We would like to thank the authors of “Publish or Perish: The Research Arms Race in Residency Selection”1  for their insight into the unsustainable pressure on medical students to produce research, often at the expense of scientific rigor and their interests outside of the hospital. As current medical students, we support the argument against the research “arms race” and would like to provide an alternative perspective.

Is the goal of medical student research to “develop critical thinking skills,” and appreciate “the challenges of producing high-quality research,” as proposed by Elliott and Carmody? The core competencies outlined by the Accreditation Council for Graduate Medical Education (ACGME) emphasize residents’ ability to critically appraise and synthesize a body of research in the context of evidence-based patient care.2  Similarly, the Electronic Residency Application Service (ERAS) section for publications, posters, and oral presentations highlights the value of medical student research in the development of writing and presentation skills.3  While student publications may fulfill individual learning goals and showcase valuable skills, the growing number of reviews and case reports produced by medical students make, at best, minor contributions to the field. The time and effort put into them could be spent on other, more meaningful endeavors.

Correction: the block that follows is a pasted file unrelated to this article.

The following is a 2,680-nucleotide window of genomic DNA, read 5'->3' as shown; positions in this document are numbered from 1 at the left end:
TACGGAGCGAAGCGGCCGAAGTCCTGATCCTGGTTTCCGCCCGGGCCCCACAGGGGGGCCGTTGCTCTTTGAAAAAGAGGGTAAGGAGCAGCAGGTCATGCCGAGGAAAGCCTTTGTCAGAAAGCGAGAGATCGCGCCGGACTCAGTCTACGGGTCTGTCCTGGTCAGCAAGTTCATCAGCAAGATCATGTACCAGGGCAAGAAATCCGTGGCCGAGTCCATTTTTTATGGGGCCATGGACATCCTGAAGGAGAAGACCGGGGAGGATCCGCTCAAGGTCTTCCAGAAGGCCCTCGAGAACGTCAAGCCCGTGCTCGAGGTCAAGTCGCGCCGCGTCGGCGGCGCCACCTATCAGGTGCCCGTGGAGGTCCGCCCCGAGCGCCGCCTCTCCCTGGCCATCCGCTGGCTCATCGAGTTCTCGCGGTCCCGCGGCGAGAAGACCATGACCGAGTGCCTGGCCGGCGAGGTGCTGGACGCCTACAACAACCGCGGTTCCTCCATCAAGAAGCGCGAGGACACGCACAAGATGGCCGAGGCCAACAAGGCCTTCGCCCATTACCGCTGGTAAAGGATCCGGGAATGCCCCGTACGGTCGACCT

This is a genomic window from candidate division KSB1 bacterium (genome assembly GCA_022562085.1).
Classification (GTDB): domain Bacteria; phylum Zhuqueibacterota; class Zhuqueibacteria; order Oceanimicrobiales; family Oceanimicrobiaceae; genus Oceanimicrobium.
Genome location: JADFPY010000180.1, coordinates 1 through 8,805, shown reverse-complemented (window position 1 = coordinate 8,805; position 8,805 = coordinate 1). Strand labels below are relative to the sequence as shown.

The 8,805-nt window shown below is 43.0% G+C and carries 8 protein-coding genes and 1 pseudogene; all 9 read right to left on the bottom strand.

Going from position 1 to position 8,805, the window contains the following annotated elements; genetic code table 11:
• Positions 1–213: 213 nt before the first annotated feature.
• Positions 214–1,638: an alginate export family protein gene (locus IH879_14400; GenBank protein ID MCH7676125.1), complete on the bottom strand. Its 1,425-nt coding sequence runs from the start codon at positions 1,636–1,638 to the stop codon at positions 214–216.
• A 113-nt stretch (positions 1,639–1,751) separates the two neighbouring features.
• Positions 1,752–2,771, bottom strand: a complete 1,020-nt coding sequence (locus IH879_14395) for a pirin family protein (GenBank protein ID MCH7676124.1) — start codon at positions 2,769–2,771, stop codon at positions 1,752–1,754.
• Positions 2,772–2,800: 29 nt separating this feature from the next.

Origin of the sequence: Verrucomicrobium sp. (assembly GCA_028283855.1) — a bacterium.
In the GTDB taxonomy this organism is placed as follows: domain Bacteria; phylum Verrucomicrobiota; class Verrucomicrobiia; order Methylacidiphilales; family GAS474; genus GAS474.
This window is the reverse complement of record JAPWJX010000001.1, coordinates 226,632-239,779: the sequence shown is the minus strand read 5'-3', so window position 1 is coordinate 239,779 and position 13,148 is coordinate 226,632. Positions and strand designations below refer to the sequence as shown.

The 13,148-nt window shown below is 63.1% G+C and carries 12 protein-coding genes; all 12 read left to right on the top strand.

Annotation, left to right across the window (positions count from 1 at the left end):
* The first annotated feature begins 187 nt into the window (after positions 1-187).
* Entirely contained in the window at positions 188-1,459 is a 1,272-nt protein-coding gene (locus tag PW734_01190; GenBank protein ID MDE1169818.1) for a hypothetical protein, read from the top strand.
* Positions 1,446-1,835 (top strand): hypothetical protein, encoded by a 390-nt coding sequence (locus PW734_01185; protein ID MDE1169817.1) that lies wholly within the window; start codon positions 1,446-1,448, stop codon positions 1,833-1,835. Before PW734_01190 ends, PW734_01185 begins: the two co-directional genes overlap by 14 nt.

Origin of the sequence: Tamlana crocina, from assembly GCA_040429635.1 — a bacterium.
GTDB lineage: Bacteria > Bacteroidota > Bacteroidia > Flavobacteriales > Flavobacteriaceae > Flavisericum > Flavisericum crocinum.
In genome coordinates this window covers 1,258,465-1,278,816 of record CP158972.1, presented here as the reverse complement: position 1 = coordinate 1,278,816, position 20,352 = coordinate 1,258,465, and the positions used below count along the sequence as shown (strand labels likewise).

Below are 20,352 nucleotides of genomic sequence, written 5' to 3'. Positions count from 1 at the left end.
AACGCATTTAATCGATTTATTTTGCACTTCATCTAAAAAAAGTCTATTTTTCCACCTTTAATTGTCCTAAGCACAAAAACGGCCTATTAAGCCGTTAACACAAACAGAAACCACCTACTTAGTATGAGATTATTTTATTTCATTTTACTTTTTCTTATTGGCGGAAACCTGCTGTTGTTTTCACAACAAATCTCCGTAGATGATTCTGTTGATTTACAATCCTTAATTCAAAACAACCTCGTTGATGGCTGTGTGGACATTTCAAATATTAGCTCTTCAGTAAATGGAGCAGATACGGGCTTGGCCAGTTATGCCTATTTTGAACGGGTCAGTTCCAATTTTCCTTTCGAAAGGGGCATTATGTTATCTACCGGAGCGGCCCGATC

Elliott and Carmody argue that more often than not, students engage in research to check a box on their application. We urge medical schools and residency programs to look beyond the checkbox, to find other, creative means to fulfill these same goals and competencies in ways that align with students’ interests. Students who are passionate about immigrant health can demonstrate critical thinking skills by developing an educational curriculum on the topic. They can develop communication skills by delivering evidence-based legislative testimony on their experiences caring for immigrant populations and the value of caring for all members of their community. Those who are passionate about the medical humanities can hone these skills through personal narrative writing or oral storytelling. These activities, while not considered formal research on the ERAS application, provide humanitarian value and formative opportunities for students to develop their professional identities and contribute meaningfully to the field of medicine.

While the ERAS application already includes space for extracurricular activities, Elliott and Carmody point out that program directors value research above other components of the application. Further, they discuss how disproportionate access to research opportunities puts many students at a disadvantage. Broadening the definition of research to encompass any significant academic experience allows students to acquire valuable skills regardless of their institution’s funding prowess. As residency programs begin to move toward a more holistic approach, it is increasingly important for students to have diverse interests. If we broaden what “counts” as research—and weigh it just the same as papers and abstracts—students will follow their passions and evolve into well-rounded physicians.

Publish or perish: the research arms race in residency selection
J Grad Med Educ
Stanford Graduate Medical Education
ACGME Core Competencies
Association of American Medical Colleges
ERAS tools and worksheets for residency applicants